There were tears of joy at Glasgow’s Royal Concert Hall yesterday afternoon as two west coast singers triumphed in the Silver Pendant.
Julie-Anne MacFadyen originally from Oban, first began competing at the Royal National Mod as a child before embarking on her studies at university.
After joining the Lothian Choir around three years ago, the 35-year-old – who works for the Scottish Government – began to compete as a soloist, leading her to victory in Glasgow yesterday.
The Silver Pendant winner also picked up the Catherine M B Dunlop Quaich and the John A MacRae Quaich. However, it was the Catherine Gemmell Memorial Trophy that brought tears.
She said: “I am delighted, it’s lovely, especially to win Cathy’s trophy. Cathy Gemmell, she was a very good friend of my granny Bunty’s and she lived up the road and I have lots of memories of being a wee girl and singing in her house and her correcting me and singing my songs before the Mods and old Oban folk so it’s pretty emotional to win it.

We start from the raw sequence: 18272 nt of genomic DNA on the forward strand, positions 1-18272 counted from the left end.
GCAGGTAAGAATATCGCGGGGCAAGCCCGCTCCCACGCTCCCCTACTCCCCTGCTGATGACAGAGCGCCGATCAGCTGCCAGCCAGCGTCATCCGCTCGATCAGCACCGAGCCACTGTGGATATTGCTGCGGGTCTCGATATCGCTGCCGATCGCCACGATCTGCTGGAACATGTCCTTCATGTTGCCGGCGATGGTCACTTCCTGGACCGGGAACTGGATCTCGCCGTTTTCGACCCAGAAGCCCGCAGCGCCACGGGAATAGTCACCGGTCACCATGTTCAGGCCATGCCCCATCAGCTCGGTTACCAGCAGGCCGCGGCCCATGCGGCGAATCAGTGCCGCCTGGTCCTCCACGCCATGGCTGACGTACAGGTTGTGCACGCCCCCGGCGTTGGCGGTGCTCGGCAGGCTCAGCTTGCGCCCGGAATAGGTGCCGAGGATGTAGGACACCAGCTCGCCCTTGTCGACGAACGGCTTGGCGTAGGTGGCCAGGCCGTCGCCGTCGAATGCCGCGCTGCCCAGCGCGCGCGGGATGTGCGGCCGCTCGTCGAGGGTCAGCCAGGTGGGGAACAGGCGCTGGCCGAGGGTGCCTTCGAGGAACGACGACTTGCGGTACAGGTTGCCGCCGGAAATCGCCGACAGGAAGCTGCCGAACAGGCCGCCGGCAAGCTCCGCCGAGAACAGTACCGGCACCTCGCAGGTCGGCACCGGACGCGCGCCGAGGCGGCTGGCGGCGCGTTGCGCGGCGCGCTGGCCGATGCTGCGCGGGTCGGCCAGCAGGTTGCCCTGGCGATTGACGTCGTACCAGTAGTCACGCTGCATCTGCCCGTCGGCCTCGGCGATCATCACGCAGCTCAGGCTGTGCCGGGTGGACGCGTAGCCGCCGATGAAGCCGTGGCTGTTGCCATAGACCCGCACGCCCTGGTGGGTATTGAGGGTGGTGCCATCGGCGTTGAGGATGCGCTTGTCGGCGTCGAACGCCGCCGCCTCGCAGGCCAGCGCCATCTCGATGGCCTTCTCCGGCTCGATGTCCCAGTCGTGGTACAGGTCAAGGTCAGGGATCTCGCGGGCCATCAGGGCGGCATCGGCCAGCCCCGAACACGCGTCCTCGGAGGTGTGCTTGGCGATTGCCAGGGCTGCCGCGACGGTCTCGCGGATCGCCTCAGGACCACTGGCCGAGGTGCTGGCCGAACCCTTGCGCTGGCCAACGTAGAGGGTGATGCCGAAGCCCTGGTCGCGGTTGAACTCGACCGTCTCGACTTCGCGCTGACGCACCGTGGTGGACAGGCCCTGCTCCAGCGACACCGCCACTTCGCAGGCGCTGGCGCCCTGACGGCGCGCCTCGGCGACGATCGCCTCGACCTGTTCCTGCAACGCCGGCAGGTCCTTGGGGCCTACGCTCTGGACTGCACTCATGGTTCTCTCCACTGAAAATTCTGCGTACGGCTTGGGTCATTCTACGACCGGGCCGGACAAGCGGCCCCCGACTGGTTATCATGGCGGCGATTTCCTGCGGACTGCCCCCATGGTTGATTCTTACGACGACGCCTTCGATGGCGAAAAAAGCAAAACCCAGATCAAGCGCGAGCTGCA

“I hadn’t sung for a long time but this is the third year I have gone back to sing as an adult so I was pleased and I just enjoy it and it’s good fun.”
She added: “It’s family really, between choirs and soloists and all the other people we compete against it’s like catching up with a big huge extended family here and its seeing people I haven’t seen since I was wee and it’s nice to have connection.”
Meteorologist Calum MacColl from Fort William took home the Silver Pendant in the men’s competition after beating Colin West to the top spot.
After taking to the stage to sing four songs, the 31-year-old was then presented with the Silver Pendant as well as receiving the Alasdair MacInnes Memorial Trophy and the Morag Robb Memorial Salver.
He said: “I am over the moon. It was quite a thing to sing here in the concert hall. This is only my third year, I have been in a singing competition previously – I just did traditional learners which was one song each year but this year it was four songs so it was intimidating and nervous coming onto the stage but beautiful hall to sing in.”
He said he would take away “a great sense of pride” following his latest achievements, which were inspired by the heritage of his late father Charlie MacColl, a former convenor of the Fort William Mod.
He added: “My father was a native speaker, he was from Acharacle and it was his mother tongue. He passed away at the end of 2015 but since then because of him I wanted to learn Gaelic and sing the songs. If it wasn’t for him I wouldn’t be standing here doing this.
“It’s still a work in progress and I am still very much learning with the conversations but the songs are good for just getting it into your head.”